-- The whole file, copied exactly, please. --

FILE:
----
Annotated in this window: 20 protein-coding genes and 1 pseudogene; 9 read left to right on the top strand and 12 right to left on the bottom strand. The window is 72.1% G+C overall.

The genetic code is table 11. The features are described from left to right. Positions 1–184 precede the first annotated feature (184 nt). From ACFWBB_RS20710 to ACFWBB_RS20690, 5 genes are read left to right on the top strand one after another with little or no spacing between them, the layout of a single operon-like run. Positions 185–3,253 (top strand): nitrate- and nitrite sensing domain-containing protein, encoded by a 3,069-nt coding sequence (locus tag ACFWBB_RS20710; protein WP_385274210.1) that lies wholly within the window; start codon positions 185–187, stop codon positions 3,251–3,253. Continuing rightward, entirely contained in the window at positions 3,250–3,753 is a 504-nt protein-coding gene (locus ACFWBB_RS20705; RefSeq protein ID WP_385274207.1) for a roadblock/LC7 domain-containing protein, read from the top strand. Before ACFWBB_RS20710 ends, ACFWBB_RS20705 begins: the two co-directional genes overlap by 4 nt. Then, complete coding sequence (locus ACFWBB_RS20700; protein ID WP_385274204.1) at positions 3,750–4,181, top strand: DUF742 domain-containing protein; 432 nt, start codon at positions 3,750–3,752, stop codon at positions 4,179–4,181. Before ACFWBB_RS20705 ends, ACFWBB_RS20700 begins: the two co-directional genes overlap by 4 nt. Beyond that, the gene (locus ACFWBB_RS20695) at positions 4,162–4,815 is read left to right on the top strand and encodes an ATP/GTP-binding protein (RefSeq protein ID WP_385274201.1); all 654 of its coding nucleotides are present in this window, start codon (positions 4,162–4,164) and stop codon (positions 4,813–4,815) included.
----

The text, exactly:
Annotated in this window: 20 protein-coding genes and 1 pseudogene; 9 read left to right on the top strand and 12 right to left on the bottom strand. The window is 72.1% G+C overall.

The genetic code is table 11. The features are described from left to right. Positions 1–184 precede the first annotated feature (184 nt). From ACFWBB_RS20710 to ACFWBB_RS20690, 5 genes are read left to right on the top strand one after another with little or no spacing between them, the layout of a single operon-like run. Positions 185–3,253 (top strand): nitrate- and nitrite sensing domain-containing protein, encoded by a 3,069-nt coding sequence (locus tag ACFWBB_RS20710; protein WP_385274210.1) that lies wholly within the window; start codon positions 185–187, stop codon positions 3,251–3,253. Continuing rightward, entirely contained in the window at positions 3,250–3,753 is a 504-nt protein-coding gene (locus ACFWBB_RS20705; RefSeq protein ID WP_385274207.1) for a roadblock/LC7 domain-containing protein, read from the top strand. Before ACFWBB_RS20710 ends, ACFWBB_RS20705 begins: the two co-directional genes overlap by 4 nt. Then, complete coding sequence (locus ACFWBB_RS20700; protein ID WP_385274204.1) at positions 3,750–4,181, top strand: DUF742 domain-containing protein; 432 nt, start codon at positions 3,750–3,752, stop codon at positions 4,179–4,181. Before ACFWBB_RS20705 ends, ACFWBB_RS20700 begins: the two co-directional genes overlap by 4 nt. Beyond that, the gene (locus ACFWBB_RS20695) at positions 4,162–4,815 is read left to right on the top strand and encodes an ATP/GTP-binding protein (RefSeq protein ID WP_385274201.1); all 654 of its coding nucleotides are present in this window, start codon (positions 4,162–4,164) and stop codon (positions 4,813–4,815) included.